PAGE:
I have occasionally had to finish ringing out monitors after the show started.  I would never try to completely ring them out after showtime, but for the occasional no-time-for-soundcheck show, you do what you can.  Usually I'll wait until the band breaks for a second after the first song, get the monitors up until they just start to go, and cut that frequency back.  If there's any more than one frequency, or maybe 2 that are going a little, there's just no way.  Wait until a set break or something, if that.  Nobody likes to hear feedback, especially the band.  But again, doing this during the show is a last resort, and only works for minor tweaking.  If you haven't had a chance to ring out the monitors at all beforehand, you're screwing yourself.  Have them hold the doors, for a few minutes or something.  People will be less angry that they have to wait a little longer than if they have to listen to screeching feedback all night long.

FWIW, when I'm running monitors from FOH, which seems to happen all too often with those no-soundcheck shows, Smaart really helps me hear what's going on back at the stage, and I don't have to get the feedback loud enough to hear, just loud enough to see on the screen.
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charles clark

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Re: Feedback
« Reply #5 on: March 03, 2006, 11:33:54 PM »

Tim Hawn wrote on Fri, 03 March 2006 04:45



Quote:

For example, you could bring up the monitor level on a mic until you hear a slight ringing in the headphones, when the headphone level is turned up pretty loud. Is this kind of ringing out really frowned upon?


Brother, I don't know how you're getting feedback through your headphones, but that can't be good.


I don't have a problem hearing it in the headphones using the AFL button on the monitor send. It's just like having a cue wedge..it's a fair representation of what is coming out of the speaker on the stage.
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John Roberts {JR}

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Re: Feedback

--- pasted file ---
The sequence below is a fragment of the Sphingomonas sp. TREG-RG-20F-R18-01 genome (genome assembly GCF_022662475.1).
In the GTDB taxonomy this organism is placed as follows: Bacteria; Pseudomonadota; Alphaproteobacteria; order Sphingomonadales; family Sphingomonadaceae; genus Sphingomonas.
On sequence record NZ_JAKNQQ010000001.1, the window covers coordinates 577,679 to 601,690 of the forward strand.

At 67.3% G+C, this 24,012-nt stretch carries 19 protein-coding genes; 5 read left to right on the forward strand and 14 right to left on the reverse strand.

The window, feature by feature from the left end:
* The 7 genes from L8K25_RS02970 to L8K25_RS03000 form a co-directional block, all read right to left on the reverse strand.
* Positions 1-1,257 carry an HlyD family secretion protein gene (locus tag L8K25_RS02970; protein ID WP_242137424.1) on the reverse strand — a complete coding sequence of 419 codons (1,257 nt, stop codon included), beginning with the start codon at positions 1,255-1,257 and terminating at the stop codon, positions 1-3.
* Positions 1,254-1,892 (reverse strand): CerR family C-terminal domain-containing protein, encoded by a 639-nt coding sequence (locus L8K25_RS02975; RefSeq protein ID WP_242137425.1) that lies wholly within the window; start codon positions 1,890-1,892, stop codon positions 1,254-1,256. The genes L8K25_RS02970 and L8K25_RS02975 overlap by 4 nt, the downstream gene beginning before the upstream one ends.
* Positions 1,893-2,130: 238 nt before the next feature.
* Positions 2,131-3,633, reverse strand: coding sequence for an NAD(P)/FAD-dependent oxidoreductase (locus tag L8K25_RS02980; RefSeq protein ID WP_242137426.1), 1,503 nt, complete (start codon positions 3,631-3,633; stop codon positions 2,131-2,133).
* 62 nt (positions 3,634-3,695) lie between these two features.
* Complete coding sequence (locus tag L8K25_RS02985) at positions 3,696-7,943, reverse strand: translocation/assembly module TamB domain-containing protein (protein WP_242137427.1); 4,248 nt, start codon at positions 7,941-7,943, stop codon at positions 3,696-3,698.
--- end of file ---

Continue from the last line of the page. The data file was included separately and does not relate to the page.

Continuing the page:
« Reply #6 on: March 04, 2006, 12:37:45 AM »

Jon Dorfax wrote on Thu, 02 March 2006 21:43

When the artists are on stage, it can be hard to ring out the monitors because of their anger over hearing the feedback. If one doesn't have time to ring out the monitors before the show, is it common to ring them out while they play? For example, you could bring up the monitor level on a mic until you hear a slight ringing in the headphones, when the headphone level is turned up pretty loud. Is this kind of ringing out really frowned upon? This has a tendency to create a really loud feedback loop suddenly, when the feedback has been pretty soft and intermittent for a while, (upwards of 20-30 seconds.) If the monitors are brought down again, after the slight ringing occurs, and then brought up again, will this stop the sudden feedback from happening, because the feedback adds onto itself?


I made feedback on purpose for few years while demo'ing FLS EQ's. In my experience if you keep a hand on the channel fader (monitor send?) you can ride the gain and carefully control the onset and volume of the feedback. Of course if you're at FOH you need to be listening to the monitors with cans so you can hear the onset of the feedback. It's not ideal to do this on the fly but there is some merit to having the meat puppets standing at the microphones for best GBF when they're standing at the microphones.  

JR
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Patrick Tracy

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Re: Feedback
« Reply #7 on: March 04, 2006, 01:42:24 AM »

You should ring out the monitors before the band goes on for soundcheck.

That said, things change during a set and you have to be prepared. When you have some free time, not at a gig, set up your graphic and pass all kinds of signals through it. CDs, microphones, guitars, whatever. Using headphones and speakers, play with all the sliders on the graphic. Do it with all the sources and both speakers and phones until you know all the frequencies intimately.

Then, during a show when you start to hear feedback you'll have a better idea where the problem lies. You can home in on the offender by going through several sliders on the graphic. A quick up-down motion on the right one will reveal the ringing and let you cut it right away.